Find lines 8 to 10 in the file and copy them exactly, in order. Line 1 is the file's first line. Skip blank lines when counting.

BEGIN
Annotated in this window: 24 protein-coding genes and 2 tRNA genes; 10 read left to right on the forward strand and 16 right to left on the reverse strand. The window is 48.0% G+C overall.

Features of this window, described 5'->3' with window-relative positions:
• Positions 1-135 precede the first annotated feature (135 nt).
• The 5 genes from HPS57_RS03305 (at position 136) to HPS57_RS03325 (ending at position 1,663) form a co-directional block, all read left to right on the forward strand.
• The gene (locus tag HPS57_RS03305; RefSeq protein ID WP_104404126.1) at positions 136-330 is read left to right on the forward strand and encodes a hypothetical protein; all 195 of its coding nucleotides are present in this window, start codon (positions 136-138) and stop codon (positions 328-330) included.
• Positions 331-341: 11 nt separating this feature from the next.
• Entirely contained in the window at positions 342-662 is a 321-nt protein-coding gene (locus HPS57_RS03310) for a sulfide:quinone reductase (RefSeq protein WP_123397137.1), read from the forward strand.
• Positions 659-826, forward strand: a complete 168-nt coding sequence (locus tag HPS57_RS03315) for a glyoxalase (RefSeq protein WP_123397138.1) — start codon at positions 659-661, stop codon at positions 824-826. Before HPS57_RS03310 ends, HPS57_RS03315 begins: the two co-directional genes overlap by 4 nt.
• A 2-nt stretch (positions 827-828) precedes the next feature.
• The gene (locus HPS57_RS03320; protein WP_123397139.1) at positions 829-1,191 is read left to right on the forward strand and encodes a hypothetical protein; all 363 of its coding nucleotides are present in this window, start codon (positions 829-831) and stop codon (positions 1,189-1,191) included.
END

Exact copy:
• Positions 659-826, forward strand: a complete 168-nt coding sequence (locus tag HPS57_RS03315) for a glyoxalase (RefSeq protein WP_123397138.1) — start codon at positions 659-661, stop codon at positions 824-826. Before HPS57_RS03310 ends, HPS57_RS03315 begins: the two co-directional genes overlap by 4 nt.
• A 2-nt stretch (positions 827-828) precedes the next feature.
• The gene (locus HPS57_RS03320; protein WP_123397139.1) at positions 829-1,191 is read left to right on the forward strand and encodes a hypothetical protein; all 363 of its coding nucleotides are present in this window, start codon (positions 829-831) and stop codon (positions 1,189-1,191) included.